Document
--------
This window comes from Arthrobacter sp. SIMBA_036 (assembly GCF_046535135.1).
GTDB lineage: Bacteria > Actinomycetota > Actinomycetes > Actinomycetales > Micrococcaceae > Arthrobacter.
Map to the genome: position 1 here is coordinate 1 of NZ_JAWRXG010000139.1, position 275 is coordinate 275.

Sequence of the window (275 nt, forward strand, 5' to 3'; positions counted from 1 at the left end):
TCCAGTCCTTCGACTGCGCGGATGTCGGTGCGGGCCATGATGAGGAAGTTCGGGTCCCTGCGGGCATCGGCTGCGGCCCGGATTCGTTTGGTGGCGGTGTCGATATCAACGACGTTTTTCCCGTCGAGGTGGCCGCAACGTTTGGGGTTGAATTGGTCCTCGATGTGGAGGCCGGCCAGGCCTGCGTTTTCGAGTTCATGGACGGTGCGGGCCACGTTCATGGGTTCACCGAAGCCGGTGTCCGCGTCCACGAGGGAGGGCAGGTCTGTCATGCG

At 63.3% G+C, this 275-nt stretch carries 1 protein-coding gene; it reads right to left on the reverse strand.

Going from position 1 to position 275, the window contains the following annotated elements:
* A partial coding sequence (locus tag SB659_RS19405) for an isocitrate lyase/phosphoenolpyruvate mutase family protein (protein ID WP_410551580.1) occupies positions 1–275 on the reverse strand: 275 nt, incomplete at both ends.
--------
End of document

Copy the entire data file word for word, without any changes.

This window comes from Arthrobacter sp. SIMBA_036 (assembly GCF_046535135.1).
GTDB lineage: Bacteria > Actinomycetota > Actinomycetes > Actinomycetales > Micrococcaceae > Arthrobacter.
Map to the genome: position 1 here is coordinate 1 of NZ_JAWRXG010000139.1, position 275 is coordinate 275.

Sequence of the window (275 nt, forward strand, 5' to 3'; positions counted from 1 at the left end):
TCCAGTCCTTCGACTGCGCGGATGTCGGTGCGGGCCATGATGAGGAAGTTCGGGTCCCTGCGGGCATCGGCTGCGGCCCGGATTCGTTTGGTGGCGGTGTCGATATCAACGACGTTTTTCCCGTCGAGGTGGCCGCAACGTTTGGGGTTGAATTGGTCCTCGATGTGGAGGCCGGCCAGGCCTGCGTTTTCGAGTTCATGGACGGTGCGGGCCACGTTCATGGGTTCACCGAAGCCGGTGTCCGCGTCCACGAGGGAGGGCAGGTCTGTCATGCG

At 63.3% G+C, this 275-nt stretch carries 1 protein-coding gene; it reads right to left on the reverse strand.

Going from position 1 to position 275, the window contains the following annotated elements:
* A partial coding sequence (locus tag SB659_RS19405) for an isocitrate lyase/phosphoenolpyruvate mutase family protein (protein ID WP_410551580.1) occupies positions 1–275 on the reverse strand: 275 nt, incomplete at both ends.